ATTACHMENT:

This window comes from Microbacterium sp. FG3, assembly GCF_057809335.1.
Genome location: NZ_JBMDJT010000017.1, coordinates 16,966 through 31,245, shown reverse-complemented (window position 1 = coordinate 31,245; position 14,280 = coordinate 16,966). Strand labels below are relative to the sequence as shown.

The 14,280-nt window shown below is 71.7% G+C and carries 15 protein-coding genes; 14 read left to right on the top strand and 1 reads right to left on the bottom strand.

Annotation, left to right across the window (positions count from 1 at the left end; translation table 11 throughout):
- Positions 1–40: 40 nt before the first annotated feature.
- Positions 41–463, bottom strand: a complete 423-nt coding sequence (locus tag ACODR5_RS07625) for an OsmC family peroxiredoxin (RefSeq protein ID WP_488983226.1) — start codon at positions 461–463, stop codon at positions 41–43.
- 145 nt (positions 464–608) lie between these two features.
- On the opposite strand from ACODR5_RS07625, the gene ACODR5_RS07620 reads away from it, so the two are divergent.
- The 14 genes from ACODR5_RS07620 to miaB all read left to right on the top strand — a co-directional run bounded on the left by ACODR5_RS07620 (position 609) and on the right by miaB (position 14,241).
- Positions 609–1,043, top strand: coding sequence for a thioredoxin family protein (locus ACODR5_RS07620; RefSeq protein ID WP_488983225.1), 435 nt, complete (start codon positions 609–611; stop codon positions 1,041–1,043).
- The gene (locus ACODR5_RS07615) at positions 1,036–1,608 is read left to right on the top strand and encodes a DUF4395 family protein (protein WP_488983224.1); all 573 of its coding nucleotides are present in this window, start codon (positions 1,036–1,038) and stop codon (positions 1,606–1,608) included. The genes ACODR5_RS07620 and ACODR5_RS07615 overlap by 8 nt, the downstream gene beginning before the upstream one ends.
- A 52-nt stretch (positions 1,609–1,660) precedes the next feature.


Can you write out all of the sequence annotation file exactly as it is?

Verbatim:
This window comes from Microbacterium sp. FG3, assembly GCF_057809335.1.
Genome location: NZ_JBMDJT010000017.1, coordinates 16,966 through 31,245, shown reverse-complemented (window position 1 = coordinate 31,245; position 14,280 = coordinate 16,966). Strand labels below are relative to the sequence as shown.

The 14,280-nt window shown below is 71.7% G+C and carries 15 protein-coding genes; 14 read left to right on the top strand and 1 reads right to left on the bottom strand.

Annotation, left to right across the window (positions count from 1 at the left end; translation table 11 throughout):
- Positions 1–40: 40 nt before the first annotated feature.
- Positions 41–463, bottom strand: a complete 423-nt coding sequence (locus tag ACODR5_RS07625) for an OsmC family peroxiredoxin (RefSeq protein ID WP_488983226.1) — start codon at positions 461–463, stop codon at positions 41–43.
- 145 nt (positions 464–608) lie between these two features.
- On the opposite strand from ACODR5_RS07625, the gene ACODR5_RS07620 reads away from it, so the two are divergent.
- The 14 genes from ACODR5_RS07620 to miaB all read left to right on the top strand — a co-directional run bounded on the left by ACODR5_RS07620 (position 609) and on the right by miaB (position 14,241).
- Positions 609–1,043, top strand: coding sequence for a thioredoxin family protein (locus ACODR5_RS07620; RefSeq protein ID WP_488983225.1), 435 nt, complete (start codon positions 609–611; stop codon positions 1,041–1,043).
- The gene (locus ACODR5_RS07615) at positions 1,036–1,608 is read left to right on the top strand and encodes a DUF4395 family protein (protein WP_488983224.1); all 573 of its coding nucleotides are present in this window, start codon (positions 1,036–1,038) and stop codon (positions 1,606–1,608) included. The genes ACODR5_RS07620 and ACODR5_RS07615 overlap by 8 nt, the downstream gene beginning before the upstream one ends.
- A 52-nt stretch (positions 1,609–1,660) precedes the next feature.